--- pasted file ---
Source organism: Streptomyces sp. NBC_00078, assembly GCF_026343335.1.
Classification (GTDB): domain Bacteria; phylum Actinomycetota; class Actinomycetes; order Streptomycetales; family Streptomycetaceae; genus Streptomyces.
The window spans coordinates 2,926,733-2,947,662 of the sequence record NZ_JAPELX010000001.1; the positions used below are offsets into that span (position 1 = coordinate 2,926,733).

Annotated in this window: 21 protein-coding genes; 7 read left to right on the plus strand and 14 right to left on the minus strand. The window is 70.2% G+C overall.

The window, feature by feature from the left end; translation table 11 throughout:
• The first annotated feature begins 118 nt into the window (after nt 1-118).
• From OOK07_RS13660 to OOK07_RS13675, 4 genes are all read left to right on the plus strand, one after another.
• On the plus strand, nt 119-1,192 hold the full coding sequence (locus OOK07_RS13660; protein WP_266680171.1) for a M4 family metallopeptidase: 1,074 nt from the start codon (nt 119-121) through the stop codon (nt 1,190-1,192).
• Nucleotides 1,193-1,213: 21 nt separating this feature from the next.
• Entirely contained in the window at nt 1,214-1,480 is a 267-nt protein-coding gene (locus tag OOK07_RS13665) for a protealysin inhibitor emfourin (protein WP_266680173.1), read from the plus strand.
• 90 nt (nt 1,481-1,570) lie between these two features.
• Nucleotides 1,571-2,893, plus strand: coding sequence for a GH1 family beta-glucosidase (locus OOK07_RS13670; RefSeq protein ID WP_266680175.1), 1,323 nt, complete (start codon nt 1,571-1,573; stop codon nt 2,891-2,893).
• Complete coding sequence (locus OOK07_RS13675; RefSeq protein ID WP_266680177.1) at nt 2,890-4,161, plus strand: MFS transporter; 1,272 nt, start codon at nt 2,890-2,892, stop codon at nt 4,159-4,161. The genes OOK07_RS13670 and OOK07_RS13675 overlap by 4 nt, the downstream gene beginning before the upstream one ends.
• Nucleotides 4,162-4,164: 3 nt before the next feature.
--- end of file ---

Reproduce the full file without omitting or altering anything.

Source organism: Streptomyces sp. NBC_00078, assembly GCF_026343335.1.
Classification (GTDB): domain Bacteria; phylum Actinomycetota; class Actinomycetes; order Streptomycetales; family Streptomycetaceae; genus Streptomyces.
The window spans coordinates 2,926,733-2,947,662 of the sequence record NZ_JAPELX010000001.1; the positions used below are offsets into that span (position 1 = coordinate 2,926,733).

Annotated in this window: 21 protein-coding genes; 7 read left to right on the plus strand and 14 right to left on the minus strand. The window is 70.2% G+C overall.

The window, feature by feature from the left end; translation table 11 throughout:
• The first annotated feature begins 118 nt into the window (after nt 1-118).
• From OOK07_RS13660 to OOK07_RS13675, 4 genes are all read left to right on the plus strand, one after another.
• On the plus strand, nt 119-1,192 hold the full coding sequence (locus OOK07_RS13660; protein WP_266680171.1) for a M4 family metallopeptidase: 1,074 nt from the start codon (nt 119-121) through the stop codon (nt 1,190-1,192).
• Nucleotides 1,193-1,213: 21 nt separating this feature from the next.
• Entirely contained in the window at nt 1,214-1,480 is a 267-nt protein-coding gene (locus tag OOK07_RS13665) for a protealysin inhibitor emfourin (protein WP_266680173.1), read from the plus strand.
• 90 nt (nt 1,481-1,570) lie between these two features.
• Nucleotides 1,571-2,893, plus strand: coding sequence for a GH1 family beta-glucosidase (locus OOK07_RS13670; RefSeq protein ID WP_266680175.1), 1,323 nt, complete (start codon nt 1,571-1,573; stop codon nt 2,891-2,893).
• Complete coding sequence (locus OOK07_RS13675; RefSeq protein ID WP_266680177.1) at nt 2,890-4,161, plus strand: MFS transporter; 1,272 nt, start codon at nt 2,890-2,892, stop codon at nt 4,159-4,161. The genes OOK07_RS13670 and OOK07_RS13675 overlap by 4 nt, the downstream gene beginning before the upstream one ends.
• Nucleotides 4,162-4,164: 3 nt before the next feature.